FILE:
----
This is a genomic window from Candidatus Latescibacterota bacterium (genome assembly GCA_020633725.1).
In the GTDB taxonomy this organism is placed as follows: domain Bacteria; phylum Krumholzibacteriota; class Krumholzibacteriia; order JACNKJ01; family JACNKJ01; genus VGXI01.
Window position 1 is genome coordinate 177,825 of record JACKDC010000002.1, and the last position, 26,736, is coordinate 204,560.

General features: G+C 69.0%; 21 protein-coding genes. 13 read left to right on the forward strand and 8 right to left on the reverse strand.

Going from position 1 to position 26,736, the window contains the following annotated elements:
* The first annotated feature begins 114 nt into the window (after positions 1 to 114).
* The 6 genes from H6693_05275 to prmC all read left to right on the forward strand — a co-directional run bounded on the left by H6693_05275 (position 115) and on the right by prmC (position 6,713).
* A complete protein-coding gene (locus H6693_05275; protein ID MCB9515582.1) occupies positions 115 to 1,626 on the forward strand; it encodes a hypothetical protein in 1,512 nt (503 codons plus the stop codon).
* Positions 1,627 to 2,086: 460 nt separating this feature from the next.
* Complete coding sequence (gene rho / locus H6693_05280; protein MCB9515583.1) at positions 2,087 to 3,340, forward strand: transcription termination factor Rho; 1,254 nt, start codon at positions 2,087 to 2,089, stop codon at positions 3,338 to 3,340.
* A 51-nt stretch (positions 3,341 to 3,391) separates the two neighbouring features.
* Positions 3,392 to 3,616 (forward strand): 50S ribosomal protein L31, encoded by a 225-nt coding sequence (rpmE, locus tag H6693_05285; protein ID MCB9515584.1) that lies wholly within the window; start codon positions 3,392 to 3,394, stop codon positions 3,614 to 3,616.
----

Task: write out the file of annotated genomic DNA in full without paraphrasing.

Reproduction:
This is a genomic window from Candidatus Latescibacterota bacterium (genome assembly GCA_020633725.1).
In the GTDB taxonomy this organism is placed as follows: domain Bacteria; phylum Krumholzibacteriota; class Krumholzibacteriia; order JACNKJ01; family JACNKJ01; genus VGXI01.
Window position 1 is genome coordinate 177,825 of record JACKDC010000002.1, and the last position, 26,736, is coordinate 204,560.

General features: G+C 69.0%; 21 protein-coding genes. 13 read left to right on the forward strand and 8 right to left on the reverse strand.

Going from position 1 to position 26,736, the window contains the following annotated elements:
* The first annotated feature begins 114 nt into the window (after positions 1 to 114).
* The 6 genes from H6693_05275 to prmC all read left to right on the forward strand — a co-directional run bounded on the left by H6693_05275 (position 115) and on the right by prmC (position 6,713).
* A complete protein-coding gene (locus H6693_05275; protein ID MCB9515582.1) occupies positions 115 to 1,626 on the forward strand; it encodes a hypothetical protein in 1,512 nt (503 codons plus the stop codon).
* Positions 1,627 to 2,086: 460 nt separating this feature from the next.
* Complete coding sequence (gene rho / locus H6693_05280; protein MCB9515583.1) at positions 2,087 to 3,340, forward strand: transcription termination factor Rho; 1,254 nt, start codon at positions 2,087 to 2,089, stop codon at positions 3,338 to 3,340.
* A 51-nt stretch (positions 3,341 to 3,391) separates the two neighbouring features.
* Positions 3,392 to 3,616 (forward strand): 50S ribosomal protein L31, encoded by a 225-nt coding sequence (rpmE, locus tag H6693_05285; protein ID MCB9515584.1) that lies wholly within the window; start codon positions 3,392 to 3,394, stop codon positions 3,614 to 3,616.